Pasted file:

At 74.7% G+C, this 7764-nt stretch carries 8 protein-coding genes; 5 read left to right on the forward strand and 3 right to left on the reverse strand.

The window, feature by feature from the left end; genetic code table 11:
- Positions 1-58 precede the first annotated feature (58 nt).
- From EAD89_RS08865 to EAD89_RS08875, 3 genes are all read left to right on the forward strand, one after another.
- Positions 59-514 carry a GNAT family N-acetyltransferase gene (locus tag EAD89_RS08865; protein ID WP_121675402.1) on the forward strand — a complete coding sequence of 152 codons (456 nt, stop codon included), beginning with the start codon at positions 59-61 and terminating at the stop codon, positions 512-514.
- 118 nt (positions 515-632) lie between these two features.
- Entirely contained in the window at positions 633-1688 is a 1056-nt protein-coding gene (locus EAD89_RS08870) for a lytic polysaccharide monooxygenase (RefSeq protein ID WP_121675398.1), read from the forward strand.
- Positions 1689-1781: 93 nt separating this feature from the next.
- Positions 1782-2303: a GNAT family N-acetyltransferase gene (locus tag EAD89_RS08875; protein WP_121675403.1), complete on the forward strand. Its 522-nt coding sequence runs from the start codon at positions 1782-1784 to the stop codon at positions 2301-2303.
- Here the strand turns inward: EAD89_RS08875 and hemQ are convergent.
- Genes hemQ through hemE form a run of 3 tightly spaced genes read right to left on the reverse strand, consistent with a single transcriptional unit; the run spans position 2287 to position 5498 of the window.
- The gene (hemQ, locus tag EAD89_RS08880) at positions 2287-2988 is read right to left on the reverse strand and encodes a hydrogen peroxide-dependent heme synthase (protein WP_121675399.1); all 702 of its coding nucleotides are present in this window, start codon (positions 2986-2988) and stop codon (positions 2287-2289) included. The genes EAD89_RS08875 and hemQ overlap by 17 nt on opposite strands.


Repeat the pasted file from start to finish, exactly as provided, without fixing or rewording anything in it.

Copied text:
At 74.7% G+C, this 7764-nt stretch carries 8 protein-coding genes; 5 read left to right on the forward strand and 3 right to left on the reverse strand.

The window, feature by feature from the left end; genetic code table 11:
- Positions 1-58 precede the first annotated feature (58 nt).
- From EAD89_RS08865 to EAD89_RS08875, 3 genes are all read left to right on the forward strand, one after another.
- Positions 59-514 carry a GNAT family N-acetyltransferase gene (locus tag EAD89_RS08865; protein ID WP_121675402.1) on the forward strand — a complete coding sequence of 152 codons (456 nt, stop codon included), beginning with the start codon at positions 59-61 and terminating at the stop codon, positions 512-514.
- 118 nt (positions 515-632) lie between these two features.
- Entirely contained in the window at positions 633-1688 is a 1056-nt protein-coding gene (locus EAD89_RS08870) for a lytic polysaccharide monooxygenase (RefSeq protein ID WP_121675398.1), read from the forward strand.
- Positions 1689-1781: 93 nt separating this feature from the next.
- Positions 1782-2303: a GNAT family N-acetyltransferase gene (locus tag EAD89_RS08875; protein WP_121675403.1), complete on the forward strand. Its 522-nt coding sequence runs from the start codon at positions 1782-1784 to the stop codon at positions 2301-2303.
- Here the strand turns inward: EAD89_RS08875 and hemQ are convergent.
- Genes hemQ through hemE form a run of 3 tightly spaced genes read right to left on the reverse strand, consistent with a single transcriptional unit; the run spans position 2287 to position 5498 of the window.
- The gene (hemQ, locus tag EAD89_RS08880) at positions 2287-2988 is read right to left on the reverse strand and encodes a hydrogen peroxide-dependent heme synthase (protein WP_121675399.1); all 702 of its coding nucleotides are present in this window, start codon (positions 2986-2988) and stop codon (positions 2287-2289) included. The genes EAD89_RS08875 and hemQ overlap by 17 nt on opposite strands.